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Intracerebral haemorrhage associated with hourly concentration of ambient particulate matter: case-crossover analysis
  1. S Yamazaki1,
  2. H Nitta2,
  3. M Ono3,
  4. J Green4,
  5. S Fukuhara1
  1. 1Department of Epidemiology and Healthcare Research, Graduate School of Public Health, Kyoto University, Kyoto, Japan
  2. 2Epidemiology and Exposure Assessment Section, National Institute for Environmental Studies, Tsukuba, Japan
  3. 3Environmental Health Sciences Division, National Institute for Environmental Studies, Tsukuba, Japan
  4. 4Graduate School of Medicine, The University of Tokyo, Japan
  1. Correspondence to:
 Dr S Yamazaki
 Department of Epidemiology and Healthcare Research, Graduate School of Public Health, Kyoto University, Yosidakonoe-cho, Sakyo-Ku, Kyoto 606-8501, Japan; yamazaki.shin{at}nies.go.jp

Abstract

Aims: To examine the association of hourly time lagged concentration of ambient particulate matter and death due to stroke.

Methods: Mortality data for five years (January 1990 to December 1994) were obtained from the Ministry of Health, Labour, and Welfare of Japan. Data were used only if the deceased was 65 years old or older at the time of death, if death was attributed to intracerebral haemorrhage or ischaemic stroke, and if the deceased lived in one of 13 major urban areas. Hourly mean concentrations of PM7, NO2, and photochemical oxidants were measured at monitoring stations in the 13 areas. Time stratified case-crossover analysis was used to examine the data for evidence of triggering stroke mortality.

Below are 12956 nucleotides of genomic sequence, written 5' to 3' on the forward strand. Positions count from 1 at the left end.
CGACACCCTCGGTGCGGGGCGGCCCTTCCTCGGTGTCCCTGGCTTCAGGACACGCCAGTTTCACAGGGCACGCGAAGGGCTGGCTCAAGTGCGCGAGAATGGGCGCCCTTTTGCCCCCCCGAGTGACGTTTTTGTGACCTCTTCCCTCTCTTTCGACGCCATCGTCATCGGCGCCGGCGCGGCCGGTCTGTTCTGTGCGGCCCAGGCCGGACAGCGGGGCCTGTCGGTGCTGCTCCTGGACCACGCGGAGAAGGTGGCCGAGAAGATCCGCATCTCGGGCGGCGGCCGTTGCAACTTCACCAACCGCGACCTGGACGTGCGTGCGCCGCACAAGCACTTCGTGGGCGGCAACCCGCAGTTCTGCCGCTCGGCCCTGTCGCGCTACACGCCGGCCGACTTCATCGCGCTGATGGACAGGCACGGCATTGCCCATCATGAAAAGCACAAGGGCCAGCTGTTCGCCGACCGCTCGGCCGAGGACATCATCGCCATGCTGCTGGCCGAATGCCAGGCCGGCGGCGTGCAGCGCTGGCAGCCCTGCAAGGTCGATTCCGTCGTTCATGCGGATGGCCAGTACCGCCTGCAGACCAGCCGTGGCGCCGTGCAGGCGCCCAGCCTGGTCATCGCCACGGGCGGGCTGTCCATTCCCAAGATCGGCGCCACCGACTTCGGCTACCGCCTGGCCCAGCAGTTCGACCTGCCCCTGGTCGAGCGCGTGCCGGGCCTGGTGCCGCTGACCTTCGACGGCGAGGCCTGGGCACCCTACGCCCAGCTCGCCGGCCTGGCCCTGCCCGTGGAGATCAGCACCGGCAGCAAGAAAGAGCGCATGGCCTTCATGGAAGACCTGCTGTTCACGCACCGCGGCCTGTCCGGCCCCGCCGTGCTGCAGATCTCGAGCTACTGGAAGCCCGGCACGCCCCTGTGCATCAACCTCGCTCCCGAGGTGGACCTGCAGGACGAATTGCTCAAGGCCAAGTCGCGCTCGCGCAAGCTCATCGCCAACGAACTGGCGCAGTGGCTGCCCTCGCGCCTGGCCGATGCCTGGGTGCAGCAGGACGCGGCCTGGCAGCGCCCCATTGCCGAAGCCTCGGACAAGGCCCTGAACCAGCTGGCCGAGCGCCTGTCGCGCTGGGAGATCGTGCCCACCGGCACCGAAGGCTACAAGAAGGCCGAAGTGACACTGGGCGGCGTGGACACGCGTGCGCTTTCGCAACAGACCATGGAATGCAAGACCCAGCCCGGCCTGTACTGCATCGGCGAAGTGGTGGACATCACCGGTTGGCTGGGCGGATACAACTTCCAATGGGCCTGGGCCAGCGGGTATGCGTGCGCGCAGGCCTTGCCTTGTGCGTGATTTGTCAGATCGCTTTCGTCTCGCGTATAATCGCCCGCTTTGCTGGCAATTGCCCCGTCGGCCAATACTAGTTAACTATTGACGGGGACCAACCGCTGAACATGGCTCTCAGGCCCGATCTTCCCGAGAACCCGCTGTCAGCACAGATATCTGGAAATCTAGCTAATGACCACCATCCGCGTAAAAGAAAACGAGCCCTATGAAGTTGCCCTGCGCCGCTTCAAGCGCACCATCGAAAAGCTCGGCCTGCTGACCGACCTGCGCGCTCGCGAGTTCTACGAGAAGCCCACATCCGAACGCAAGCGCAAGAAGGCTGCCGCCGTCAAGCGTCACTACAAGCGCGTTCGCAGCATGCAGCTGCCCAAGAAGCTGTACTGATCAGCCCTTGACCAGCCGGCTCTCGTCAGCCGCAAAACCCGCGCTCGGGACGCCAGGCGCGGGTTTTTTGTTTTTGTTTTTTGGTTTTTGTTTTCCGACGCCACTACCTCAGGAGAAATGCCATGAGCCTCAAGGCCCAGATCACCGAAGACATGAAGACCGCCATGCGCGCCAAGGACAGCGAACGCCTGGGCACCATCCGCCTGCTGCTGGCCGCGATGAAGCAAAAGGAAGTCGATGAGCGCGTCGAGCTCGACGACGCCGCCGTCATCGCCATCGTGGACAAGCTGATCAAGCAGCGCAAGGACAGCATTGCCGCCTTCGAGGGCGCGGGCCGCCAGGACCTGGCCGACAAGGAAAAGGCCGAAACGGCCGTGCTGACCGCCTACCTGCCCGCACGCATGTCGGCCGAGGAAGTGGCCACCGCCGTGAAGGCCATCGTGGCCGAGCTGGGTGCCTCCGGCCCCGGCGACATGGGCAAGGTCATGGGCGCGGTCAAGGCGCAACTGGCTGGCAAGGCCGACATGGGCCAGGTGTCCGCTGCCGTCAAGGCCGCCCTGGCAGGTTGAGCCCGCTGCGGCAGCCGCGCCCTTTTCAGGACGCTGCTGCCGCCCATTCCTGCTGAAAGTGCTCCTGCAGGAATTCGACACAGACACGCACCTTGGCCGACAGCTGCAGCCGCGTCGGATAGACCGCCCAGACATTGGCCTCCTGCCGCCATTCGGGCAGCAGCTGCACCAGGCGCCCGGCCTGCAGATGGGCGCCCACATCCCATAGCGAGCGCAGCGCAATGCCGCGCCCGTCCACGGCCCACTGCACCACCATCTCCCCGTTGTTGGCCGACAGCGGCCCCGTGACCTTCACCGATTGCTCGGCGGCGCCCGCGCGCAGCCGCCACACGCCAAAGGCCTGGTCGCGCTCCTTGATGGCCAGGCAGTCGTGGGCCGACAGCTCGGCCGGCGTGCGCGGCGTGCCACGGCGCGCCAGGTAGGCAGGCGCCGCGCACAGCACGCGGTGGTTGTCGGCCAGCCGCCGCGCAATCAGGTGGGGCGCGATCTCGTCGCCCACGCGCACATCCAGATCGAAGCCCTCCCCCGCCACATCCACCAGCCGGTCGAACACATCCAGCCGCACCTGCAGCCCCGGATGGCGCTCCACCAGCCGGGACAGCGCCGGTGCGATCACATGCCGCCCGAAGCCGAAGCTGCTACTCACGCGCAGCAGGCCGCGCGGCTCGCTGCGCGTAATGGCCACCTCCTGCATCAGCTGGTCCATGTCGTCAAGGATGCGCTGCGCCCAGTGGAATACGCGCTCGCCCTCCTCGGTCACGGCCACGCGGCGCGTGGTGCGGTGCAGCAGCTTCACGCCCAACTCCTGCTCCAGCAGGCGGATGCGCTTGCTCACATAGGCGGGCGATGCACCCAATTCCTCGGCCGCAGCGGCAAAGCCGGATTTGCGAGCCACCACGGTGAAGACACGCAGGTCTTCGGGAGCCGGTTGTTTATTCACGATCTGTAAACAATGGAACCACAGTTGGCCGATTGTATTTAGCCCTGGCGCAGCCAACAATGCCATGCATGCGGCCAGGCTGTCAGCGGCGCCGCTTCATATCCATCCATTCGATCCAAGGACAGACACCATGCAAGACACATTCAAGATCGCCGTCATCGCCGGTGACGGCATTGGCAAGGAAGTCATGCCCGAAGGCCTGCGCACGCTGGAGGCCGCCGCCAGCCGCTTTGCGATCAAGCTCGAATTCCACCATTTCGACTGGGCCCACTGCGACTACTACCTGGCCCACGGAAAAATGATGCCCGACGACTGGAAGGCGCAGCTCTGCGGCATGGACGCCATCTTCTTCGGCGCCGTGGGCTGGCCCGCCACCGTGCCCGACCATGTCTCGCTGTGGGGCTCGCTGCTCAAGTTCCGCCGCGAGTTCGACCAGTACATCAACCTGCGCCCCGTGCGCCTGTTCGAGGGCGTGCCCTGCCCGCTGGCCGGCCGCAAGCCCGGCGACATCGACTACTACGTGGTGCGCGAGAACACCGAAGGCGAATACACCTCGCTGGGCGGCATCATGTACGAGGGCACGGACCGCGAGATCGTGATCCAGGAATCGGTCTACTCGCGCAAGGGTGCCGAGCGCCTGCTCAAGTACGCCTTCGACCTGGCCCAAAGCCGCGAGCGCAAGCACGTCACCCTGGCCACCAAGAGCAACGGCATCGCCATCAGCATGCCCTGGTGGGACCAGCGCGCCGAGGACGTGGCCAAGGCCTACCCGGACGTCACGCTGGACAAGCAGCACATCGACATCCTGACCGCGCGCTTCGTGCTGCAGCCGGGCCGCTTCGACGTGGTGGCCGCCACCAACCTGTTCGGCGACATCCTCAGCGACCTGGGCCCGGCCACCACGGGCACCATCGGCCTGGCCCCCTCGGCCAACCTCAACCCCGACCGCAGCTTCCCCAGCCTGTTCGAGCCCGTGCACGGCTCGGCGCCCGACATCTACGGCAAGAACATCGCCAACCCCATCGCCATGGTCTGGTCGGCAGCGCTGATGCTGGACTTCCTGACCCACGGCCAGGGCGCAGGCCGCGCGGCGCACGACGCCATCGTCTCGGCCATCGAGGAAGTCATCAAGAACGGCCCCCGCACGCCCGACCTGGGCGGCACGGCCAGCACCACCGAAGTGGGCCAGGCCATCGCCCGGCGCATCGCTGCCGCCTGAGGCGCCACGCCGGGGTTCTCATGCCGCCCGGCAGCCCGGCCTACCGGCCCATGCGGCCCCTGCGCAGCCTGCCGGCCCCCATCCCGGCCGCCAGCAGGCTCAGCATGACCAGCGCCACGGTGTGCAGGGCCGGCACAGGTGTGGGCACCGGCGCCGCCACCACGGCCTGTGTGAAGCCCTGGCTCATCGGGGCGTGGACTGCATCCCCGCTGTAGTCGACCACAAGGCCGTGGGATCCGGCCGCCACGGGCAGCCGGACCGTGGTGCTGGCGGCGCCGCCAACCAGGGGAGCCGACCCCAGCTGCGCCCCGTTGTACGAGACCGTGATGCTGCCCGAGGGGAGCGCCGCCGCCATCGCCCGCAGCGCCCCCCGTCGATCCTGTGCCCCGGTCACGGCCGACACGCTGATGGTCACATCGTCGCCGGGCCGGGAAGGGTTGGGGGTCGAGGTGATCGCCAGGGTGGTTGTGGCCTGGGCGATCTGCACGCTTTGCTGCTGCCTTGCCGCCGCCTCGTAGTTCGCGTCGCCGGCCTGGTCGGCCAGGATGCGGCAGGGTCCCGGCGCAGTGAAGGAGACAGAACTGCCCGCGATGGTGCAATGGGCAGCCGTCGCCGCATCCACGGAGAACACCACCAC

Results: The 1-hour mean concentration of PM7 measured about 2 hours before death was associated with the risk of death due to intracerebral haemorrhage from April to September (odds ratio = 2.40, 95% CI 1.48 to 3.89, for exposure to PM7 of more than 200 μg/m3 (threshold)). The higher risk was independent of the 24-hour mean concentration of PM7. PM7 was not associated with death due to ischaemic stroke.

Conclusions: Transiently high concentrations of PM7 are associated with death due to intracerebral haemorrhage. Air quality standards or guidelines for particulate matter should be based not only on 24-hour mean concentrations, but also on hourly data.

  • air pollution
  • cerebral haemorrhage
  • mortality

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Footnotes

  • Published Online First 17 July 2006

  • Funding: this work was supported in part by the Ministry of the Environment, Japan

  • Competing interests: none

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